Microsoft re-imagining client computer management for Windows 8

I am surprised this post by Microsoft Program Manger Jeffrey Sutherland has not attracted more attention. It describes enterprise app deployment to Windows on ARM devices, now officially called Windows RT devices. These devices run Windows 8 compiled for ARM, which means high efficiency but a greater degree of lockdown than with x86. In particular, desktop applications cannot be installed, though Microsoft Office is pre-installed, but without Outlook.

The interesting aspect is that what Sutherland describes is not just a way of managing Windows RT computers, but a new approach which fits with the trend towards BYOD – Bring Your Own Device – where employees use their own devices for work as well as at home.

Quick reminder: in the old model, Windows clients are managed by being joined to a domain, controlled by Active Directory. Once domain-joined, the machine is subject to group policy administered by the domain, a fine-grained system for configuring settings and deploying applications.

Windows RT devices cannot be joined to a domain. However, there is a new option in Control Panel to “connect to your company network”.


Note that the user must still be joined to the Active Directory domain. Since this is now joining the machine to the network and subjecting it to a degree of centralised control, Windows RT network joining is conceptually not far distant from domain joining, but it is a completely new approach.

The next step is to install a management agent which communicates with the Enterprise network.

Once network-joined and with the agent installed, the machine:

  • Is subject to a set of security policies covering password and logon rules (eg whether to allow picture logons)
  • Is audited for antivirus and antispyware status, drive encryption and auto-update; network connection can be refused if not compliant
  • Will lock encrypted drives if wrong password is entered repeatedly
  • can automatically set up a VPN profile for network access
  • enables access to a self-service portal (SSP), operated by the enterprise, for app deployment
  • can be deactivated which renders all SSP-deployed apps inoperable

The SSP can deploy custom or third-party Metro apps, but can also include links to the Windows store and web links to web application.

Microsoft envisages the above tools being used both for company-owned and employee-owned Windows RT devices. One advantage over domain-joining is that it is less intrusive to the user. When you domain-join a Windows PC, it creates a new user profile on the machine, which can be a nuisance if the user wants to use the machine for non-work purposes; they have to either switch profiles or use the work profile for home as well.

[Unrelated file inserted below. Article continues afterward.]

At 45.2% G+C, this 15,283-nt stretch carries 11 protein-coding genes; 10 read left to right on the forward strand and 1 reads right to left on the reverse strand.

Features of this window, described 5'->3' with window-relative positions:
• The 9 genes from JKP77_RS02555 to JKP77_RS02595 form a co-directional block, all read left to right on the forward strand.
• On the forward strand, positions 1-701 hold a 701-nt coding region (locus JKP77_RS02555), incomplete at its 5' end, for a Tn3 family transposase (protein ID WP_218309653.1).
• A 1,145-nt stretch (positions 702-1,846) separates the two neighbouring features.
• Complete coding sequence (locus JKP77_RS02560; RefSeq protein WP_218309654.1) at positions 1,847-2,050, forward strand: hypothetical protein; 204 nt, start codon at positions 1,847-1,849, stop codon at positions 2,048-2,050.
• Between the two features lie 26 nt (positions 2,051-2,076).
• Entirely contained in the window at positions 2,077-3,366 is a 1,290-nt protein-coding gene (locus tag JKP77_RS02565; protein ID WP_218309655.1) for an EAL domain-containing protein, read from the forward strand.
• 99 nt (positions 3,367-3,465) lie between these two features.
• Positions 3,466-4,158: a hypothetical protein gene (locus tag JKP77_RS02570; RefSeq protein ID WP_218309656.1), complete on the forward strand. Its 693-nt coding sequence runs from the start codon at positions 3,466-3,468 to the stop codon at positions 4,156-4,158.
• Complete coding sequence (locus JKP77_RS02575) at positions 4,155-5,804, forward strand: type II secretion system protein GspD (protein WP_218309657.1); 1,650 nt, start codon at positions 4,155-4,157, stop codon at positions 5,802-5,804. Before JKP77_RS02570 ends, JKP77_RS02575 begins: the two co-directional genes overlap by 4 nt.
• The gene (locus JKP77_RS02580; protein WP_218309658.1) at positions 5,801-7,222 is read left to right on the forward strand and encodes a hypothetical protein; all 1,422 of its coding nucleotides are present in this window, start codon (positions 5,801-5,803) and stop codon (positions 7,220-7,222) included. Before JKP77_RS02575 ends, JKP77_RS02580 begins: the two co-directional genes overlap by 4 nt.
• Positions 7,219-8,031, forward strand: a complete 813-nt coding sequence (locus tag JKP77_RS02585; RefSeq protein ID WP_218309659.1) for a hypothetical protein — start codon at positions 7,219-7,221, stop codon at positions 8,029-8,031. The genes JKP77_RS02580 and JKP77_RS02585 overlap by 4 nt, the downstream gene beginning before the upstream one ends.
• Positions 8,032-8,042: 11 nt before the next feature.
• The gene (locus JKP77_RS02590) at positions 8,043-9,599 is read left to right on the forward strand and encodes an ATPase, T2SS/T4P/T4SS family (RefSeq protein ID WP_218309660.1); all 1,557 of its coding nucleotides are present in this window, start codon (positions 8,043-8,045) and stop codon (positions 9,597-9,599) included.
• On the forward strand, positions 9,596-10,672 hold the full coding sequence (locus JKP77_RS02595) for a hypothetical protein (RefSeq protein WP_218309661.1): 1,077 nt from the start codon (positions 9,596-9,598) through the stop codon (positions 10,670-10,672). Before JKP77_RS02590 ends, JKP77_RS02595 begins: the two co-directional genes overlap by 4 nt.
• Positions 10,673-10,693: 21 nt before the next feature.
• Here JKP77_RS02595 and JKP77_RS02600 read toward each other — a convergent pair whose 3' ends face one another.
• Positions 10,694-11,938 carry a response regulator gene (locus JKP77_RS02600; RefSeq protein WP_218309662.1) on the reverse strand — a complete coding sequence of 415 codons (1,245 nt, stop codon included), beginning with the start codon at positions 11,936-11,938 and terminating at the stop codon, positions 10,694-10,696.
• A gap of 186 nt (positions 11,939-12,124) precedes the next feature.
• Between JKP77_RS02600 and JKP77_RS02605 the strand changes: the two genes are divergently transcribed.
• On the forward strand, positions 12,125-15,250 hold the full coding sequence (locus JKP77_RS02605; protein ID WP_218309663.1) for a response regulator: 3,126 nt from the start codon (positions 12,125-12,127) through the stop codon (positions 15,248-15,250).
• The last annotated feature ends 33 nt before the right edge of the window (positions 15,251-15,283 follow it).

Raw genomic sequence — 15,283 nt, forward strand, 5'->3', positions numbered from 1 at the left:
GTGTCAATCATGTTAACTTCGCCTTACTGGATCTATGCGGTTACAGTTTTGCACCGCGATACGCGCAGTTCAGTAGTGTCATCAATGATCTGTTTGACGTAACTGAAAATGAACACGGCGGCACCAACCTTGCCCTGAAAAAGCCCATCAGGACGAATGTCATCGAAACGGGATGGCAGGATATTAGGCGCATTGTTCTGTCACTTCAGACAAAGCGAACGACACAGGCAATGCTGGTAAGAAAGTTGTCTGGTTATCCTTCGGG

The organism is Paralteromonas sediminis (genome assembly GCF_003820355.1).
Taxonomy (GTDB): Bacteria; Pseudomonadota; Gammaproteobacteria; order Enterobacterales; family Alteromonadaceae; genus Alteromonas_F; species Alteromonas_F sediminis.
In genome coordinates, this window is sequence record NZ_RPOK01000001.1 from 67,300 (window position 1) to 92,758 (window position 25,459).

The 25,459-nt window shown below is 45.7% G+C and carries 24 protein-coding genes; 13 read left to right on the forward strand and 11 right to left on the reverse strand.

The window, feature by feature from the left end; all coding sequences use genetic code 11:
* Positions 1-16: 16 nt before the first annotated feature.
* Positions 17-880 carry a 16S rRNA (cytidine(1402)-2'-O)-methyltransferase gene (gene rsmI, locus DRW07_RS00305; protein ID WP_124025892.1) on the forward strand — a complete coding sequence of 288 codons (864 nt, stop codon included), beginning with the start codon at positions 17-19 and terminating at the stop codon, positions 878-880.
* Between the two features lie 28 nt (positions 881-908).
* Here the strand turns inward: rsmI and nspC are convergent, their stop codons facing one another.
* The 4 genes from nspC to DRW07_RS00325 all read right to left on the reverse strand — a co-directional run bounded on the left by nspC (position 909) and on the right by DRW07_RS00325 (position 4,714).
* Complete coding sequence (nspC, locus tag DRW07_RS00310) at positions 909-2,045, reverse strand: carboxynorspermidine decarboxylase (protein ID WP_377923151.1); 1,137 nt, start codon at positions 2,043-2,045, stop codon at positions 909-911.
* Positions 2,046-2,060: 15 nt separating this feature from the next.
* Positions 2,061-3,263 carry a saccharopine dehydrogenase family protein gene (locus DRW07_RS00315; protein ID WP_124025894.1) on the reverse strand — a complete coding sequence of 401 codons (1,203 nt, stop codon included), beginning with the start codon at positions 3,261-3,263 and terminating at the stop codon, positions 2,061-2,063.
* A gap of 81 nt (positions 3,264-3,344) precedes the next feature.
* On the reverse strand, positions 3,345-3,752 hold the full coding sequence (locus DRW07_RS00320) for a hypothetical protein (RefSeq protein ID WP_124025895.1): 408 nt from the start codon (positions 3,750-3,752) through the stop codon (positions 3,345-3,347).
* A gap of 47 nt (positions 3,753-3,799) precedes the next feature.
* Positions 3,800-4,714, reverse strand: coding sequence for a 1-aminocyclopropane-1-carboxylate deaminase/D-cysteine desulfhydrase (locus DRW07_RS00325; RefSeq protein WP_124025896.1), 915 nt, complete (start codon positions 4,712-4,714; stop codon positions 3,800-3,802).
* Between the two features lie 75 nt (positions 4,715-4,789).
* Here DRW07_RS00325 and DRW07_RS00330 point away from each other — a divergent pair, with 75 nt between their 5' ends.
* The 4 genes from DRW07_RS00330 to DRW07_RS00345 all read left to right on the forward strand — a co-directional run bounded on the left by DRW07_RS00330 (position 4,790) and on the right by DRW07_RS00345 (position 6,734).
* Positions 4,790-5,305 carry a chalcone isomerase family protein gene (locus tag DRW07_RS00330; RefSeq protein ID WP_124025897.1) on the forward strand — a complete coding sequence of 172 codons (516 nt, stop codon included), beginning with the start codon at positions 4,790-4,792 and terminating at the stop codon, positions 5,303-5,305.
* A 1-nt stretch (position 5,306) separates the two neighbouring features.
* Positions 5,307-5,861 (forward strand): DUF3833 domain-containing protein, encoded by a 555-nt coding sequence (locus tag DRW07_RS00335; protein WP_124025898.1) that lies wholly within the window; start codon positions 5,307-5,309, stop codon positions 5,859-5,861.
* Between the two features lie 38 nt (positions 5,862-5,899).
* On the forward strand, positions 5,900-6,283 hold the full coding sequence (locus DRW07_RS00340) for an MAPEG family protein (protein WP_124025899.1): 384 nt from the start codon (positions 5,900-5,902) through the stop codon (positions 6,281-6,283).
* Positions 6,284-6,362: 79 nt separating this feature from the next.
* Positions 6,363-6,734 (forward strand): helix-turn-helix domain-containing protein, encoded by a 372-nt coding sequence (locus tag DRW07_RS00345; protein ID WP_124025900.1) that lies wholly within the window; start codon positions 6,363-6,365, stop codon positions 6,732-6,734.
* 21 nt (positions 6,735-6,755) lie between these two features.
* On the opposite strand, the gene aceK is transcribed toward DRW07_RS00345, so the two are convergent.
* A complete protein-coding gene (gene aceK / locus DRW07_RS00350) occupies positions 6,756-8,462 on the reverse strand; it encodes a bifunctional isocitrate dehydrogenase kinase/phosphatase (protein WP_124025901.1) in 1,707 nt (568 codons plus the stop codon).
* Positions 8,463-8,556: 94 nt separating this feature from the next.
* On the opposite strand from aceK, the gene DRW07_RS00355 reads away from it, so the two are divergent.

Metro-style apps are inherently better suited for intermingling business and home, since they are isolated from one another and from the operating system.

This new approach is not only for Windows RT machines but works on x86 as well:

We do support this functionality on x86. However, x86 also has a load more management functionality through Domain membership, Group Policy and existing tools like System Center.

says Microsoft’s Iain McDonald in the comments.

Although it is true that the old domain-joined model offers a higher degree of control, Windows RT should have security advantages thanks to the lockdown preventing desktop applications from being installed, which will restrict malware.

Windows computer domains are not going away, but BYOD and the trend towards cloud computing will gradually reduce the number of domain-joined machines. For example, a small business using Small Business Server will usually domain-join all its machines, but a small business using Office 365 will usually not do so.

I should add that although the approach outlined above is great for simplicity and flexibility, the fatal flaw for many organisations will be its dependence on Metro-style apps. If you have any Windows desktop apps to deploy, then it will not work.

One thought on “Microsoft re-imagining client computer management for Windows 8”

  1. This is all about BYOD support. I know they’re emphasising it for ARM, but you can see the confirmation that it’s there for x86 – the quoted response in this post is the answer to my question in the blog comments. And it’s welcome – there’s no way in hell existing Windows BYOD devices are getting domain joined, so this ability is nice.

    It’s also entirely necessary because iPad and Android tablet devices offer similar enterprise management by Exchange ActiveSync (which in turn obviously requires a user be an Active Directory, have an Exchange account and have that Exchange account on the device).

    Whether Microsoft’s new additional features (which I can’t quite tell if they’re Exchange and/or SCCM dependent) will end up being useful is another matter entirely.

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